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Pluvianidae – Egyptian Plover

Egyptian Plover in Senegal: Photo by Luke Seitz

The Egyptian Plover, or Crocodile Bird, is a strikingly beautiful bird found along rivers in sub-Saharan Africa. With its bold black and white plumage and bright orange legs, it is an unmistakable sight on sandy riverbanks. Known for its unique relationship with crocodiles, it feeds on parasites and debris from their teeth, though this behavior has not been scientifically confirmed. The Egyptian Plover’s elegant appearance and intriguing habits make it a fascinating species to observe.

Overview of Pluvianidae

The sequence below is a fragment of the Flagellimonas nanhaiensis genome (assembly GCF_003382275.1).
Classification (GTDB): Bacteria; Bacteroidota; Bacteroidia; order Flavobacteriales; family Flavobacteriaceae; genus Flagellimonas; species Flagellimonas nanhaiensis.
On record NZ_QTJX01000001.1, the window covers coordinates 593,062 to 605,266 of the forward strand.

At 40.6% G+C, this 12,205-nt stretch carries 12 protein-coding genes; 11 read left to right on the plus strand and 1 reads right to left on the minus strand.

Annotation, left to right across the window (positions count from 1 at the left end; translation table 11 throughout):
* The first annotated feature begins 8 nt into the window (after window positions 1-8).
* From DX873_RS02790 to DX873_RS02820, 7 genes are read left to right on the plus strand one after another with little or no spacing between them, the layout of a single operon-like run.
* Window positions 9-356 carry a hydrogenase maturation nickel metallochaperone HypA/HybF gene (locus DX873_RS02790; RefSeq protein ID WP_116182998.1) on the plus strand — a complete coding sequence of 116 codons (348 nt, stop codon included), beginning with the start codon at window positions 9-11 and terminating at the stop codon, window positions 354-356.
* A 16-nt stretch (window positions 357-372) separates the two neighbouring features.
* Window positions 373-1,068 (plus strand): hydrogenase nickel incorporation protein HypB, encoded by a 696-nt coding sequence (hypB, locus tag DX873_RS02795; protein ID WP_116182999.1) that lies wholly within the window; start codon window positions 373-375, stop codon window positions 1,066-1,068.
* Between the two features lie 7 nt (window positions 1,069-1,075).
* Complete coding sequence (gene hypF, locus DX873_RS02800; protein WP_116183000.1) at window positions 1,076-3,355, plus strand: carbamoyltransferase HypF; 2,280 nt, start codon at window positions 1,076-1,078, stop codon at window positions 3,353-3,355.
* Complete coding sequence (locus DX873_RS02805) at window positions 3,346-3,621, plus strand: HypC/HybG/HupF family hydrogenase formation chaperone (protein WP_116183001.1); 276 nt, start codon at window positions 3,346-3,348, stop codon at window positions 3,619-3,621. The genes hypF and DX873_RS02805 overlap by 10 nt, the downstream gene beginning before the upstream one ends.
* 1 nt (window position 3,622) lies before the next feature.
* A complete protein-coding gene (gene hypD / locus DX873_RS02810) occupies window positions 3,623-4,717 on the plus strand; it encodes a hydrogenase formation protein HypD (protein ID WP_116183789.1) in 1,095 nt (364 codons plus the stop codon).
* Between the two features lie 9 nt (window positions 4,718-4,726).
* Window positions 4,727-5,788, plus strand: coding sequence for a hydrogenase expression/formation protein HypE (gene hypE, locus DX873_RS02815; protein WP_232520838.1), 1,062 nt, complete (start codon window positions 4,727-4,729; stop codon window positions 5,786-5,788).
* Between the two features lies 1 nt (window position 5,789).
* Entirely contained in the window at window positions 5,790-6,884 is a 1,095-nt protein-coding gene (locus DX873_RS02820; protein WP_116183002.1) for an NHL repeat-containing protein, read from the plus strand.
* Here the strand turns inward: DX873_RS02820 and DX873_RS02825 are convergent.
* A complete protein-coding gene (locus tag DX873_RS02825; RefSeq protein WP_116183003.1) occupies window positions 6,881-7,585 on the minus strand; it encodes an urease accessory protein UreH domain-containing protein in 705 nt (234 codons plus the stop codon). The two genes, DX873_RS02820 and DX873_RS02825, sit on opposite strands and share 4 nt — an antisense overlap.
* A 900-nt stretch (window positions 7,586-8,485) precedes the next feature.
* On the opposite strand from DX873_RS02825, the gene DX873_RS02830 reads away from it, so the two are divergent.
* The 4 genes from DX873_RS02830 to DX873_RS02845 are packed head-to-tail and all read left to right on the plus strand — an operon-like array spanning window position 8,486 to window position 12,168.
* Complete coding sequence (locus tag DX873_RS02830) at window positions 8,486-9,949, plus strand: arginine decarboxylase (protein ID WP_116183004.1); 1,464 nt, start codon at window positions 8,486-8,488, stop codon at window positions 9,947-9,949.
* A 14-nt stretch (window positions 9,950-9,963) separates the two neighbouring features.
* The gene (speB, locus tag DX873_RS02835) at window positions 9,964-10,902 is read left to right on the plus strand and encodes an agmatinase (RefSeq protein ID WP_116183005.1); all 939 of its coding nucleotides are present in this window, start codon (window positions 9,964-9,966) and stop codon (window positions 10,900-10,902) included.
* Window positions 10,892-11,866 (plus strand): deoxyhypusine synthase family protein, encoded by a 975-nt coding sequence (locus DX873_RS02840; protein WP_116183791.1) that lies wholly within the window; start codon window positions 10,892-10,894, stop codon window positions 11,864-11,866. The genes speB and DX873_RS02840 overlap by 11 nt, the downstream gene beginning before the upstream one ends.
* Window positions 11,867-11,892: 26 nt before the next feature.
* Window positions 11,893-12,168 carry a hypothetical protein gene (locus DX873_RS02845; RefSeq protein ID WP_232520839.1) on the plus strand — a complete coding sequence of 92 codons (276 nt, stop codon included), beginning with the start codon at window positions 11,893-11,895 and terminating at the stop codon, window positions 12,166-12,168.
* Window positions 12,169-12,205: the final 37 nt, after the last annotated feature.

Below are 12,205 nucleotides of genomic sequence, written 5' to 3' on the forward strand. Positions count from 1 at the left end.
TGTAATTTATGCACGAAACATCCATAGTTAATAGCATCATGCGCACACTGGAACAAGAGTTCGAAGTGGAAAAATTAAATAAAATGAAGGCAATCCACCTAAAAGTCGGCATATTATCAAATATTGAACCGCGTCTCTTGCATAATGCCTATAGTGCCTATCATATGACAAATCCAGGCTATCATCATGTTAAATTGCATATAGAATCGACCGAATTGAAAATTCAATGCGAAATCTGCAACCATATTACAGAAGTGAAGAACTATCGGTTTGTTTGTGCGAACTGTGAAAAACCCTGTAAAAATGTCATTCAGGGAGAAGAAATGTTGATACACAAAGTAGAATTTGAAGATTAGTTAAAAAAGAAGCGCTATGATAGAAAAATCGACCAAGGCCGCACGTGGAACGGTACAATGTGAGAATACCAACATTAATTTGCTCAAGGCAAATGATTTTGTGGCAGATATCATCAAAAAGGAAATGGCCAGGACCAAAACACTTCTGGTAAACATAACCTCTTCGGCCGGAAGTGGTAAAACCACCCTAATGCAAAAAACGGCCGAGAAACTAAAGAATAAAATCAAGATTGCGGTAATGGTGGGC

The Egyptian Plover, despite its name, is not a true plover and is no longer found in Egypt. Instead, it is widespread along large rivers in central Africa, where it feeds on invertebrates along the shore. Although the species is known as the “Crocodile Bird,” it does not, in fact, pick food from the mouths of crocodiles. Egyptian Plovers dig deep scrapes on sandbars to lay their eggs, partially burying them to shield them from the tropical sun. The parents use water-soaked belly feathers to cool the sand and the eggs, while chicks can also be cooled or protected by being partially buried in sand or covered by the parent’s wet feathers.